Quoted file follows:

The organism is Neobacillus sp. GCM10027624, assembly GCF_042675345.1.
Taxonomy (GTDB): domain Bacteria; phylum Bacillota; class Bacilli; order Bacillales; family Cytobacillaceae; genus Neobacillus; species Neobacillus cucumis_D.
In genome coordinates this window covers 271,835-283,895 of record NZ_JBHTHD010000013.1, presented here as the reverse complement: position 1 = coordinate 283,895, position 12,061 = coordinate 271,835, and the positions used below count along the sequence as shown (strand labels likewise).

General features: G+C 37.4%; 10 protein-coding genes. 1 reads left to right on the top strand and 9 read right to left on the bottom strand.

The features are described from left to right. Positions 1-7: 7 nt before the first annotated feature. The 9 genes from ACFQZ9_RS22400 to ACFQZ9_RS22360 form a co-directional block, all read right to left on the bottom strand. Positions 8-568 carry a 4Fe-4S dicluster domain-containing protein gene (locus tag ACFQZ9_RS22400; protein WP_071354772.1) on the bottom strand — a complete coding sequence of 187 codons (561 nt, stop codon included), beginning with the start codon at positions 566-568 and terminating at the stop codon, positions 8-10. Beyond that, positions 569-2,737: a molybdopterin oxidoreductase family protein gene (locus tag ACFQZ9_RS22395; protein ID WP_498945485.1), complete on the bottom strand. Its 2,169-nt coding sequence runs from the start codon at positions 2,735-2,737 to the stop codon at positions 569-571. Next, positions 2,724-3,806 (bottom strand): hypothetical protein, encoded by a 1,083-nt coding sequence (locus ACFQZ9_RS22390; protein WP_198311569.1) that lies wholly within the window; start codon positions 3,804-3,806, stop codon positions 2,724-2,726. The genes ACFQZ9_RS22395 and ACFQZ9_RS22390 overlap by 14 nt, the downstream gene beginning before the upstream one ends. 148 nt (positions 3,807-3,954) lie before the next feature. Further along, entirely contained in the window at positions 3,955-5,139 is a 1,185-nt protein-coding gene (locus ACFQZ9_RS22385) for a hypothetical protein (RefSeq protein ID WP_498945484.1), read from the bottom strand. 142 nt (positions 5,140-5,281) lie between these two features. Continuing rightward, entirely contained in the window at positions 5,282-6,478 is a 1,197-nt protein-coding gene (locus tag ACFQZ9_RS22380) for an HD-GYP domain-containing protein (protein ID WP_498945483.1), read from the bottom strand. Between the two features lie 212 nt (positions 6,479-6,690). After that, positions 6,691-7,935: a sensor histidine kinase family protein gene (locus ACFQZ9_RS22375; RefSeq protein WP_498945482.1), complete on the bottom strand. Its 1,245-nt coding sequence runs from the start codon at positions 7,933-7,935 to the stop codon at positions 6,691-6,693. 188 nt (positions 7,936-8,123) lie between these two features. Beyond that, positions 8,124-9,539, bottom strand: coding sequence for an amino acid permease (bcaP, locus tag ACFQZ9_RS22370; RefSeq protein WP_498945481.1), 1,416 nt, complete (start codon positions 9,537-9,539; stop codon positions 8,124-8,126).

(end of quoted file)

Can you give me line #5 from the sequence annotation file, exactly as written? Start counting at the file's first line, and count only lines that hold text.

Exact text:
The features are described from left to right. Positions 1-7: 7 nt before the first annotated feature. The 9 genes from ACFQZ9_RS22400 to ACFQZ9_RS22360 form a co-directional block, all read right to left on the bottom strand. Positions 8-568 carry a 4Fe-4S dicluster domain-containing protein gene (locus tag ACFQZ9_RS22400; protein WP_071354772.1) on the bottom strand — a complete coding sequence of 187 codons (561 nt, stop codon included), beginning with the start codon at positions 566-568 and terminating at the stop codon, positions 8-10. Beyond that, positions 569-2,737: a molybdopterin oxidoreductase family protein gene (locus tag ACFQZ9_RS22395; protein ID WP_498945485.1), complete on the bottom strand. Its 2,169-nt coding sequence runs from the start codon at positions 2,735-2,737 to the stop codon at positions 569-571. Next, positions 2,724-3,806 (bottom strand): hypothetical protein, encoded by a 1,083-nt coding sequence (locus ACFQZ9_RS22390; protein WP_198311569.1) that lies wholly within the window; start codon positions 3,804-3,806, stop codon positions 2,724-2,726. The genes ACFQZ9_RS22395 and ACFQZ9_RS22390 overlap by 14 nt, the downstream gene beginning before the upstream one ends. 148 nt (positions 3,807-3,954) lie before the next feature. Further along, entirely contained in the window at positions 3,955-5,139 is a 1,185-nt protein-coding gene (locus ACFQZ9_RS22385) for a hypothetical protein (RefSeq protein ID WP_498945484.1), read from the bottom strand. 142 nt (positions 5,140-5,281) lie between these two features. Continuing rightward, entirely contained in the window at positions 5,282-6,478 is a 1,197-nt protein-coding gene (locus tag ACFQZ9_RS22380) for an HD-GYP domain-containing protein (protein ID WP_498945483.1), read from the bottom strand. Between the two features lie 212 nt (positions 6,479-6,690). After that, positions 6,691-7,935: a sensor histidine kinase family protein gene (locus ACFQZ9_RS22375; RefSeq protein WP_498945482.1), complete on the bottom strand. Its 1,245-nt coding sequence runs from the start codon at positions 7,933-7,935 to the stop codon at positions 6,691-6,693. 188 nt (positions 7,936-8,123) lie between these two features. Beyond that, positions 8,124-9,539, bottom strand: coding sequence for an amino acid permease (bcaP, locus tag ACFQZ9_RS22370; RefSeq protein WP_498945481.1), 1,416 nt, complete (start codon positions 9,537-9,539; stop codon positions 8,124-8,126).